Saturday, December 4, 2010

Not Ready For Prime Time

The beauty of a blog is that nobody edits the damn thing but my damn self.  Whatever sticks in my craw—be it donut, schnitzel or sauer krauts—gets processed through my donut-and-beer-addled brain and onto my blog so that all 12 of you can enjoy it.

Enter:  editor.  Recently an editor of an expat website solicited me (for free) to write a story about getting around in Berlin.  She said she had read my blog and thought I could contribute a few words (for free) to her expat website, because after all, being an expat in Berlin, we are all whores of the most humanitarian kind:  the kind who work for free.

Below is the rejected article.  “Why was it rejected, db?” you ask?  I don’t know, you tell me.  In the commissioned (for free) piece, I took out all the usual F bombs, donut references and deutschbag rants which would normally appear in any Dunkin’ Berliner blog post.  I put in some actual info that can be of actual use.  The next time I get contacted by a publication to write for free, I’m going to INSIST that they read my ENTIRE blog, not just the Cliff Notes, and cite at least 3 references to donuts, deutschbags and defecation.  Read the fucking ingredients, editors.  It’s JFKFC for The Masses, containing 25% comedic rant, 25% parody/satire, 50% bullshit, 0% faggy poetry.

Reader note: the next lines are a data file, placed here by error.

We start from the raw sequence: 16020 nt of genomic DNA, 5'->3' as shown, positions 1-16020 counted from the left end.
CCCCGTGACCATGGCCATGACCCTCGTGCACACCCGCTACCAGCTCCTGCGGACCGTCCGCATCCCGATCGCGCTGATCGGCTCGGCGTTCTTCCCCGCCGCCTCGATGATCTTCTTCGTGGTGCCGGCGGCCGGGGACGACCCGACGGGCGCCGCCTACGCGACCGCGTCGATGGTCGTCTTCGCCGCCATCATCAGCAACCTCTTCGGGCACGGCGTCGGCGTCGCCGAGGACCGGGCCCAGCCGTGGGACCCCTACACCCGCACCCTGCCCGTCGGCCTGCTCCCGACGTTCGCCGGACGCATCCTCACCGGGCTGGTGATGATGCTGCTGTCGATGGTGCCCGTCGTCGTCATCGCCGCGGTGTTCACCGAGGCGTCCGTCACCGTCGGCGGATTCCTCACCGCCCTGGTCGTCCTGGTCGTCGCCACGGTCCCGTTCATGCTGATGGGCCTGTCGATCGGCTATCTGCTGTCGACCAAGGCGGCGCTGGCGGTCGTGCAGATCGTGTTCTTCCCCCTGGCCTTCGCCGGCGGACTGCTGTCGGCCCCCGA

It does exactly what it says on the tin.  Word.
Getting Around in Berlin
 By Craig Robinson
You’ve just moved to Berlin. Nothing is happening where you have just moved.  You need to cross town to get to The Cool Kiez (neighborhood).  Do not panic:  this is normal.  Go to the BVG website and plug in your destination.  Don’t worry if you don’t know the address.  BVG is your Personal Hey Zeus! in the Land of Pagan Hedonism known as Berlin.  You can type in a station stop, an address or even the name of a landmark—Beevee got yer back.  In nanoseconds you will have your course in front of you and you can Kiez hop all night long.

Sometimes it even works out just the way you saw it on the interwebs.  But this is Berlin, the city that never sleeps, never stops reconstructing itself, and never, EVER tells you when your ordinarily-ueber-efficient transportation experience will suddenly come off the rails like that proverbial crazy train:  constant station reconstruction, detours, random service interruptions and poorly-marked station signs are your new friends.  Learn them.  Know them.  Love them.  In the two years I’ve lived in Berlin, I have never used the same route in my neighborhood for more than a few weeks.